Because of that and other preventative measures, Elseth doesn’t anticipate too many problems even if the heat wave should continue.

Meanwhile other area businesses are happy to see more sun in the upcoming forecast.

Culligan Water Conditioning has been making more deliveries than usual, and picking up some new customers.

“From just three weeks ago, business has probably gone up about a fourth,” said Lori Masters, office manager for the company that supplies cool drinking water to the area.

“We’ve picked up more, selling new coolers and making more deliveries,” she said.

“Dollars and sense wise, it’s good, but I worry about our guys,” Masters said. Not all of the drivers have air conditioning in their trucks, and several have worked overtime.

“We do borrow someone from another store to handle some of the deliveries. It helps keep overtime down. Since we’re able to keep our costs down, we don’t have added costs to pass on to the customers,” Masters said.

The company has also had no problems keeping up with the demand for its product.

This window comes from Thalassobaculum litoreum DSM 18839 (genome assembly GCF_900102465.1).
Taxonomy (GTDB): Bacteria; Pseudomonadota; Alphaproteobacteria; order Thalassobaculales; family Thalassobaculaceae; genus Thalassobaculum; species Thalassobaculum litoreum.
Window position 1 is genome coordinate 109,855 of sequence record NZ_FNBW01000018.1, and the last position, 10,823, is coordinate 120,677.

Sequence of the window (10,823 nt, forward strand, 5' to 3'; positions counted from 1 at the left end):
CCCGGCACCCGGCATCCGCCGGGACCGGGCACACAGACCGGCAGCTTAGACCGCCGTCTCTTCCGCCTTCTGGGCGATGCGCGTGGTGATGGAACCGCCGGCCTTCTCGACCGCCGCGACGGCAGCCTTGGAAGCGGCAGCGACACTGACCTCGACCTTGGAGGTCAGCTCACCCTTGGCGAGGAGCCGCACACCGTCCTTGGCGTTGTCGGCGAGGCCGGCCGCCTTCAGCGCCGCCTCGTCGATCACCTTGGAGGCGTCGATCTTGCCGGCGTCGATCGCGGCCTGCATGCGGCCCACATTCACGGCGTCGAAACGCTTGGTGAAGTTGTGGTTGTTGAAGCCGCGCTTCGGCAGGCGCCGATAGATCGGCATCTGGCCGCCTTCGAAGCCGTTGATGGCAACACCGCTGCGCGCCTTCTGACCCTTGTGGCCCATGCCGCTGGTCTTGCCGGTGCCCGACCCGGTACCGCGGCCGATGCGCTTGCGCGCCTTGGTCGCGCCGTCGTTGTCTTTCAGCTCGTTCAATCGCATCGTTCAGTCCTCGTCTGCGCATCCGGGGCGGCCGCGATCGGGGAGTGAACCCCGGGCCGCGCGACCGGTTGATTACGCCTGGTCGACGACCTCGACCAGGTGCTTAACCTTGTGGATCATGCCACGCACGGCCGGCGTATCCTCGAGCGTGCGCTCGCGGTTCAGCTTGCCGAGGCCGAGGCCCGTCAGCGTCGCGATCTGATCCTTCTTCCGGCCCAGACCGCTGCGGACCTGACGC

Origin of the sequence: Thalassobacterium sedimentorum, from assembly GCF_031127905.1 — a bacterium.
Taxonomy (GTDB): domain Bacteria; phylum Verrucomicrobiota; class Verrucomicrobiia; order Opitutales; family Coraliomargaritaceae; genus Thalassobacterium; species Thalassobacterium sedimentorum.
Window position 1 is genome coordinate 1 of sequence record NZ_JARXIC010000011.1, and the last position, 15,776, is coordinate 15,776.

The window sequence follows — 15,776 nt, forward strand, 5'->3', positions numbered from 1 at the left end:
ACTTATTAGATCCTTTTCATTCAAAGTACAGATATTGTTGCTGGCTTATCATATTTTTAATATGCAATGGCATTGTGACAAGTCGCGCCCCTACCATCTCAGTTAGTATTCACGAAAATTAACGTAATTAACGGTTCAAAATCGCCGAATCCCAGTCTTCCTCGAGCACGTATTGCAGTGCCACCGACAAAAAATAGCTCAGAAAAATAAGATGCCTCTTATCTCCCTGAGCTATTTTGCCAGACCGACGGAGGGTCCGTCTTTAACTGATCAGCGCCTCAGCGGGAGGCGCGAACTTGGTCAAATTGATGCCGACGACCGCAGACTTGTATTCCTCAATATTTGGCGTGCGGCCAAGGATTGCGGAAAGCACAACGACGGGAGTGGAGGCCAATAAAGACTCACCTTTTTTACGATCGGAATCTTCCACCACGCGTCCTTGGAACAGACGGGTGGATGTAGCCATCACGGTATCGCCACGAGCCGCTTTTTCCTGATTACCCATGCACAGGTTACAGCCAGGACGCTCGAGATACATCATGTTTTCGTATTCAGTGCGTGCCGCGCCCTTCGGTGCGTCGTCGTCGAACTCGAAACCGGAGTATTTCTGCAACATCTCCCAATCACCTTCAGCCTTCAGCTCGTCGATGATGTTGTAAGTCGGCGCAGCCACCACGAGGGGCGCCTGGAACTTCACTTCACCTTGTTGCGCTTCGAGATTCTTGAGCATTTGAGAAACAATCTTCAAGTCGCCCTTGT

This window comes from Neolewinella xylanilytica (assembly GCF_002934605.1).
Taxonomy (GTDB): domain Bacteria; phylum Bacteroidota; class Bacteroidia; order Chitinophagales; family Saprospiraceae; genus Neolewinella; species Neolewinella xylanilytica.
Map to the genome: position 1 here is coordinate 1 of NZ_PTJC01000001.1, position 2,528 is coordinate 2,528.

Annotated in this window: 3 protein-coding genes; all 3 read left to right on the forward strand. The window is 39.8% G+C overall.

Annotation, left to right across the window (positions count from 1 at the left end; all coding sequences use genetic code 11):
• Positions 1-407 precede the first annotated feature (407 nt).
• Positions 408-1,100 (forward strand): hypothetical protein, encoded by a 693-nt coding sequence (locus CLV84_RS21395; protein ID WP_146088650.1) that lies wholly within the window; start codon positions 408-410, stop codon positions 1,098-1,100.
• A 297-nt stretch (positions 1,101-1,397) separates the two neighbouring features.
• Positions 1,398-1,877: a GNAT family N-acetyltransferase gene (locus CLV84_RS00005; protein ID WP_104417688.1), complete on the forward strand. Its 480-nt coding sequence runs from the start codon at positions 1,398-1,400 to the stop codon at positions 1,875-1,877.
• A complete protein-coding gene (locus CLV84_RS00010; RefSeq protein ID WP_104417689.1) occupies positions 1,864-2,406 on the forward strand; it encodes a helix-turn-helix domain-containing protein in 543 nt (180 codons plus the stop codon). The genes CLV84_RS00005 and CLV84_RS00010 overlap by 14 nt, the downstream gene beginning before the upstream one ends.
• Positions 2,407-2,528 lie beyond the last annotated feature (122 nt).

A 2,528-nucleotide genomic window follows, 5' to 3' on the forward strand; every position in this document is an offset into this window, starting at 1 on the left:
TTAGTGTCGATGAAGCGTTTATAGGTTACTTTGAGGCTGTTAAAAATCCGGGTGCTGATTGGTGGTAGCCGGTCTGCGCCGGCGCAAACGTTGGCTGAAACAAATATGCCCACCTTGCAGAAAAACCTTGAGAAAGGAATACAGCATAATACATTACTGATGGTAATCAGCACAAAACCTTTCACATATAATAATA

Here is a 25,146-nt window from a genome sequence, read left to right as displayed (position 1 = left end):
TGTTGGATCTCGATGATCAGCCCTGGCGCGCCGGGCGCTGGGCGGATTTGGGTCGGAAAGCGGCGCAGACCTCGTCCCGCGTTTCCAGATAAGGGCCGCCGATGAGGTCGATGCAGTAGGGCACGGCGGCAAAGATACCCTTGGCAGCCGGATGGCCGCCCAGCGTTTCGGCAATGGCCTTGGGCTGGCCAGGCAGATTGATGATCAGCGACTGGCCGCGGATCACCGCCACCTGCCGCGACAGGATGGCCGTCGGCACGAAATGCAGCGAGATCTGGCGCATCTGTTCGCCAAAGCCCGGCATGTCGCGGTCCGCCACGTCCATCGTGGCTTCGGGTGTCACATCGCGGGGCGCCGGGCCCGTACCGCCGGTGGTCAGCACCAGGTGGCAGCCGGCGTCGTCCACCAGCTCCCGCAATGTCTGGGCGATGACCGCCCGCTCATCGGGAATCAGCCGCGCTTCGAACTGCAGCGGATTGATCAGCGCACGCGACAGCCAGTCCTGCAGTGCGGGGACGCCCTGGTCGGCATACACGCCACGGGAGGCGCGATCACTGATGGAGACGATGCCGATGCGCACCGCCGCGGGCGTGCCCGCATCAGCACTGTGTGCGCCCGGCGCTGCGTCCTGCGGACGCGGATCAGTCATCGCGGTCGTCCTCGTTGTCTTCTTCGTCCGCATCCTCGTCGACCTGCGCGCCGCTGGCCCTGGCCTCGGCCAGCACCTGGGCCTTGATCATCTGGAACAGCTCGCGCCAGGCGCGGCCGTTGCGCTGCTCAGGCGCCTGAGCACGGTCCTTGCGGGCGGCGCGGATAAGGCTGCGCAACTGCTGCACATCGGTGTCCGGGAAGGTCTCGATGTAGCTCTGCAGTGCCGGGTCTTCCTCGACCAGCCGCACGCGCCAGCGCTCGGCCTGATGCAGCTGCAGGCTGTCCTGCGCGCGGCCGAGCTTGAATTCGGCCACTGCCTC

“Our distributor is also our corporate office in Waseca. If we’re drawing short, we can always get extra deliveries from them on short notice,” she said.

And of course, the old stand-by during the hot summer months is also benefiting from the heat. Ice cream shops like Dairy Queen are always busy in July, and more so this year. But they don’t seem to mind a bit.

“It’s fun to be in a business like ours on a hot summer day like today,” said Kathy Kraus, owner of local Dairy Queens. “It’s great. It’s always been fun to serve ice cream on these hot days.”

The restaurant has prepared for the increased demand as well. Kraus said they’ve increased the ice cream machines used in the stores,” so we would be ready for days like this,” Krause said.

Kraus said she wasn’t sure how much business has increased this year over last, but said this summer has been busy.

“Our business is tied so much to the weather,” she said.

But even the brief periods of rain hasn’t slowed business.

Temperatures are expected to remain in the 90s through the end of the week.